Is Your Fall Stewardship Campaign Just SO-SO?

Is Your Fall Stewardship Campaign Just SO-SO?

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Dear Colleagues,

Many years ago, my church choir director, Joel Johnson, taught me about the danger of doing anything that was just SO-SO. No, it wasn’t about the mediocre singing of a Bach chorale (although that did come up); rather, it was working hard to get the Same Old-Same Old results.

Does your church do SO-SO stewardship? SO-SO stewardship looks like this: months are spent writing the fall campaign letter; a church member gives a message from the pulpit in the Fall about the importance of giving or tithing; return envelopes are distributed; the stewardship team waits for weeks for the pledges to come in; and then, everyone lets out a sigh of relief when the Fall stewardship campaign is over and the budget is passed in January. And in the next year the process is repeated all over again.  SO-SO stewardship.

Fund development professionals know that good fundraising hinges on cultivating donors all year around, like tending a garden: you plant the seeds, you water and feed them regularly, you keep the weeds out, and you harvest the bounty when the time is right. Here are a few ways to take your stewardship campaign from SO-SO to WOW:

  • Talk about money! Remind people monthly – quarterly at the least – that the programs of your church are blessed by the financial contributions people in your congregation make, and that ministry only happens with their support. The more people are aware of what their money supports, the more likely they will be to give generously.
  • Know your donors. As a pastor, it is critical you know who your donors are and engage them frequently in conversations about the church. Find out what their passions are, and explain how they can help grow that ministry with increased financial support.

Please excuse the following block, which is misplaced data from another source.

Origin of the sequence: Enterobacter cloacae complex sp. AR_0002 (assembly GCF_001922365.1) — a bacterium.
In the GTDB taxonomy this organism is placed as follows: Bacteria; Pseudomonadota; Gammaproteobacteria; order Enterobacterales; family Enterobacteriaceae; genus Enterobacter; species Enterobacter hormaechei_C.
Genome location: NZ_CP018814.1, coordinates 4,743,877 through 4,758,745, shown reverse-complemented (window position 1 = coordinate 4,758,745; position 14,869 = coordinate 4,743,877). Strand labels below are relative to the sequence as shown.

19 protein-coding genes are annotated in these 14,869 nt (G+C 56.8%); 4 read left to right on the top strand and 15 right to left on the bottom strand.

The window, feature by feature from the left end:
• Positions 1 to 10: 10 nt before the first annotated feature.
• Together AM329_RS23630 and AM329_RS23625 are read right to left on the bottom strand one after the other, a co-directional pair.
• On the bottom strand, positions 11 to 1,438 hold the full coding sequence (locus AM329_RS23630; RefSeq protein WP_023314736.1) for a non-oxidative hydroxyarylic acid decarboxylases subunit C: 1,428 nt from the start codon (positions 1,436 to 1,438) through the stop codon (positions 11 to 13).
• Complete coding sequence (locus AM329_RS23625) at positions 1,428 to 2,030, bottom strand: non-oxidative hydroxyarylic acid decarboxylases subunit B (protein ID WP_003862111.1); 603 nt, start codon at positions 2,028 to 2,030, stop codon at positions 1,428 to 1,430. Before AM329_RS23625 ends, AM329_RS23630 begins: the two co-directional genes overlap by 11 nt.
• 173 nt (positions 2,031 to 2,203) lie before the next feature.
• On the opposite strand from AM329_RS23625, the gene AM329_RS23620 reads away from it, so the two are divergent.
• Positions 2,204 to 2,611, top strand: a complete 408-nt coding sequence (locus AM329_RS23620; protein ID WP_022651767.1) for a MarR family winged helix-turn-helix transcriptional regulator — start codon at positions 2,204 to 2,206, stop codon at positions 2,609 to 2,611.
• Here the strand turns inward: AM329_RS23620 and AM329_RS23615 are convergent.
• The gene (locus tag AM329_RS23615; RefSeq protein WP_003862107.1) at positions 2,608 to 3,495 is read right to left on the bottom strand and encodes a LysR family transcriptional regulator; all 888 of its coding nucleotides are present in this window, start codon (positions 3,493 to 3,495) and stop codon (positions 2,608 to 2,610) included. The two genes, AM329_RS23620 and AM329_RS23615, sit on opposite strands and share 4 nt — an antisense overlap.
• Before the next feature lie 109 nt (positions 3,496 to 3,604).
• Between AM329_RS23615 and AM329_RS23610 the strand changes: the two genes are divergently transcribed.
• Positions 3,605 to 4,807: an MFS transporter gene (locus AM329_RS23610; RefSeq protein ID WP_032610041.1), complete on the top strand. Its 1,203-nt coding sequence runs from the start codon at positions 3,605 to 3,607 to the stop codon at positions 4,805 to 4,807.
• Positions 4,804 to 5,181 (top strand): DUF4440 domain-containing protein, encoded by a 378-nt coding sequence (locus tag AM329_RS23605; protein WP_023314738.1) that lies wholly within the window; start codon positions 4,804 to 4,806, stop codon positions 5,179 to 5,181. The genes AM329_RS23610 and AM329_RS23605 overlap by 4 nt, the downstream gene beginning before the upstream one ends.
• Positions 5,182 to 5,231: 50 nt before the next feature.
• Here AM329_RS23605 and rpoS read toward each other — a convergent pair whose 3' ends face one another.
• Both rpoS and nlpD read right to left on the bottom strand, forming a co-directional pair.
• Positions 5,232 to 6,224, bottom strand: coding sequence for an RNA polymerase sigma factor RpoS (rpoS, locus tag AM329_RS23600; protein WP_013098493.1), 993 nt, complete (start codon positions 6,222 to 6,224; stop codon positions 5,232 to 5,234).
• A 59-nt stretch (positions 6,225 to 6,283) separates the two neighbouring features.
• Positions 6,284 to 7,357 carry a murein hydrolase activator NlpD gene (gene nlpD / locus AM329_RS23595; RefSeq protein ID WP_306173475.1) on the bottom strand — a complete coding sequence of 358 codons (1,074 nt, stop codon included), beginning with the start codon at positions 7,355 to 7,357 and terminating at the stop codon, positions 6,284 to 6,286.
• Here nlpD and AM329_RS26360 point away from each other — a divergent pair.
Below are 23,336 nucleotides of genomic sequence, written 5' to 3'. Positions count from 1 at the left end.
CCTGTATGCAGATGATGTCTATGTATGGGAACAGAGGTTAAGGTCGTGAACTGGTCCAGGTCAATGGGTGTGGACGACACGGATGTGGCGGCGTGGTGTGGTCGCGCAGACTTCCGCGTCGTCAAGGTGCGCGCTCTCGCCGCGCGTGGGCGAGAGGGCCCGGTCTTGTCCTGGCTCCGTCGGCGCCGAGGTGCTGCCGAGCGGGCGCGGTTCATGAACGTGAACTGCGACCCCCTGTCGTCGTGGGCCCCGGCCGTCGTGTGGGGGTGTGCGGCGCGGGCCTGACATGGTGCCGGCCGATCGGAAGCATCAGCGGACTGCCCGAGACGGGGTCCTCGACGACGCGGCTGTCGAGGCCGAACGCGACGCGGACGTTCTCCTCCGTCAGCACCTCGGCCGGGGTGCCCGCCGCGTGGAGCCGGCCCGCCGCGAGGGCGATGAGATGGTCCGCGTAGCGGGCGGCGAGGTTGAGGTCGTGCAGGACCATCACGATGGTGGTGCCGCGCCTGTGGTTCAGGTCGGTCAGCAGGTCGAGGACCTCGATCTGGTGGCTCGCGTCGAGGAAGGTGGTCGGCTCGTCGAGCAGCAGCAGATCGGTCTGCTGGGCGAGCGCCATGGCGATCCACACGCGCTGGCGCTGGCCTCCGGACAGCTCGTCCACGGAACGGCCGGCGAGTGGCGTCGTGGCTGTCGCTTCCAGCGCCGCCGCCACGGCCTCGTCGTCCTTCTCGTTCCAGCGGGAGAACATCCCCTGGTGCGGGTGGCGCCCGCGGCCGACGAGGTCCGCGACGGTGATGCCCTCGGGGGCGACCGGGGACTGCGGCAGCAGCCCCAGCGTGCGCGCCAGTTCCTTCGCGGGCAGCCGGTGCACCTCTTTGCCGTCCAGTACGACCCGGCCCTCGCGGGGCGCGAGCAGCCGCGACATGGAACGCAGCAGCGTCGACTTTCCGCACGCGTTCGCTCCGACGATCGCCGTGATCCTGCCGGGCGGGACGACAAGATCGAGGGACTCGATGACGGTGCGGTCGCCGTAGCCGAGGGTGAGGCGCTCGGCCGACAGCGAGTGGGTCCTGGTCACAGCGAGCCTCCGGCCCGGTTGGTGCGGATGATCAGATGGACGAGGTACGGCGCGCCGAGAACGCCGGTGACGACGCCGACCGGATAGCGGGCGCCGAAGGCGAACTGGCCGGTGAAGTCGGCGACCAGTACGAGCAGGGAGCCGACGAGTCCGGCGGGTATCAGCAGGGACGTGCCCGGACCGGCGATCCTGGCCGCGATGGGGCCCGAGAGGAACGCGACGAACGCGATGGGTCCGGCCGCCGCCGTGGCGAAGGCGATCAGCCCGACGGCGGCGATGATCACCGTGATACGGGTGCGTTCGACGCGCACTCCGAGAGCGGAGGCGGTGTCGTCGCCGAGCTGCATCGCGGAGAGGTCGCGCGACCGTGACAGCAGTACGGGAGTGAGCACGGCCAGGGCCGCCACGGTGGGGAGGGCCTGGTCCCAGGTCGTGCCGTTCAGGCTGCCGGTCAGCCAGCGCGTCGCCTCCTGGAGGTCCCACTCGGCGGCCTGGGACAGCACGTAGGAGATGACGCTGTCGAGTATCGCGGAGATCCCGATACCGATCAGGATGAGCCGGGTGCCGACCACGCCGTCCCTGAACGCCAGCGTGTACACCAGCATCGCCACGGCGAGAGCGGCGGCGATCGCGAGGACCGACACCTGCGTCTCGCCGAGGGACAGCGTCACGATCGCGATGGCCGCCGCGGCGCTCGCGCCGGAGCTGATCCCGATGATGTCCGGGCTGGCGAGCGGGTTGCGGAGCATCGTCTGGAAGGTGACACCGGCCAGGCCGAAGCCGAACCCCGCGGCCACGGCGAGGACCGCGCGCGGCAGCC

• Listen carefully. Often the criticism you hear about how things are going at church is the best indication about how people feel they can make a difference in the life of the congregation. Ask questions like, “what could we do differently/better.”
  • Thank people for their gifts promptly. If you wait too long, some donors will think the church didn’t need their gifts after all. Sending a note, making a phone call, or dropping an email shows them that you know they are supporting the work of the church, and how much that means to the congregation… and you!

It can be hard to know where to start on this journey from SO-SO to WOW.   I recommend beginning with an assessment of how your practices around money and fundraising compare to other faith communities.  The Congregational Economic Evaluation – available at https://www.surveymonkey.com/r/HFCLWM3 can help you identify which best practices you already do and which ones you could work on implementing. 

Together, we can move towards WOW in our fundraising.

Yours in Faith,
Bob Olsen
Development Director of the Minnesota Conference UCC

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Generous Thoughts

Generous Thoughts is a collaborative effort of UCC stewardship, generosity, fundraising, and development professionals to provide our conferences and congregations with information to aid them in their fundraising efforts. The SNEUCC is represented ...

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